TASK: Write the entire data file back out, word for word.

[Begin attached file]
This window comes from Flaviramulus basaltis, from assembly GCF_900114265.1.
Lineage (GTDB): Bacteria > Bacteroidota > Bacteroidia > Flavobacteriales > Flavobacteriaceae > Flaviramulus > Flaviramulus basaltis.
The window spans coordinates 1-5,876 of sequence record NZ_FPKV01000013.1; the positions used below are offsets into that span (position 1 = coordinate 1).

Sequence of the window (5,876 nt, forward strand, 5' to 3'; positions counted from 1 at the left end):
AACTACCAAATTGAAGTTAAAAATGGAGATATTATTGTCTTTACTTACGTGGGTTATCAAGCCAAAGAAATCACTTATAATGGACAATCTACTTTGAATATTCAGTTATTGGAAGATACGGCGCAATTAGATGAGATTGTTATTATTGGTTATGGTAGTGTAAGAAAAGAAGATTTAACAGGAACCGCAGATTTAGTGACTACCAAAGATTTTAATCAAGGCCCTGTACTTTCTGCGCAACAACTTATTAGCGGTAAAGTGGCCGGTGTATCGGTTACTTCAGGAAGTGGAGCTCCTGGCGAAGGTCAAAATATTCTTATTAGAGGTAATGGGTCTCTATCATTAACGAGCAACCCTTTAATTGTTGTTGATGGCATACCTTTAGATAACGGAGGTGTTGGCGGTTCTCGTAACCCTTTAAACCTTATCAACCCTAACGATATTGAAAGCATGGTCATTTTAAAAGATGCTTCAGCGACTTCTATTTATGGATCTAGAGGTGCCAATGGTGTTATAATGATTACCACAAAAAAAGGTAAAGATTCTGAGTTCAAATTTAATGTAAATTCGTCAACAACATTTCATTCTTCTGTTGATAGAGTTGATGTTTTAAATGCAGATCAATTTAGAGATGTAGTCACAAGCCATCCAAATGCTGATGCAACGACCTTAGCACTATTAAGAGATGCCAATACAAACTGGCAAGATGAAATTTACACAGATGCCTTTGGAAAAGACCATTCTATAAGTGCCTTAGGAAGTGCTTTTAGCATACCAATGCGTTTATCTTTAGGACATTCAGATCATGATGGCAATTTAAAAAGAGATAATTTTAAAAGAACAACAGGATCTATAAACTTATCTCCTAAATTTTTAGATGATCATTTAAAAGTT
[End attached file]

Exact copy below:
This window comes from Flaviramulus basaltis, from assembly GCF_900114265.1.
Lineage (GTDB): Bacteria > Bacteroidota > Bacteroidia > Flavobacteriales > Flavobacteriaceae > Flaviramulus > Flaviramulus basaltis.
The window spans coordinates 1-5,876 of sequence record NZ_FPKV01000013.1; the positions used below are offsets into that span (position 1 = coordinate 1).

Sequence of the window (5,876 nt, forward strand, 5' to 3'; positions counted from 1 at the left end):
AACTACCAAATTGAAGTTAAAAATGGAGATATTATTGTCTTTACTTACGTGGGTTATCAAGCCAAAGAAATCACTTATAATGGACAATCTACTTTGAATATTCAGTTATTGGAAGATACGGCGCAATTAGATGAGATTGTTATTATTGGTTATGGTAGTGTAAGAAAAGAAGATTTAACAGGAACCGCAGATTTAGTGACTACCAAAGATTTTAATCAAGGCCCTGTACTTTCTGCGCAACAACTTATTAGCGGTAAAGTGGCCGGTGTATCGGTTACTTCAGGAAGTGGAGCTCCTGGCGAAGGTCAAAATATTCTTATTAGAGGTAATGGGTCTCTATCATTAACGAGCAACCCTTTAATTGTTGTTGATGGCATACCTTTAGATAACGGAGGTGTTGGCGGTTCTCGTAACCCTTTAAACCTTATCAACCCTAACGATATTGAAAGCATGGTCATTTTAAAAGATGCTTCAGCGACTTCTATTTATGGATCTAGAGGTGCCAATGGTGTTATAATGATTACCACAAAAAAAGGTAAAGATTCTGAGTTCAAATTTAATGTAAATTCGTCAACAACATTTCATTCTTCTGTTGATAGAGTTGATGTTTTAAATGCAGATCAATTTAGAGATGTAGTCACAAGCCATCCAAATGCTGATGCAACGACCTTAGCACTATTAAGAGATGCCAATACAAACTGGCAAGATGAAATTTACACAGATGCCTTTGGAAAAGACCATTCTATAAGTGCCTTAGGAAGTGCTTTTAGCATACCAATGCGTTTATCTTTAGGACATTCAGATCATGATGGCAATTTAAAAAGAGATAATTTTAAAAGAACAACAGGATCTATAAACTTATCTCCTAAATTTTTAGATGATCATTTAAAAGTT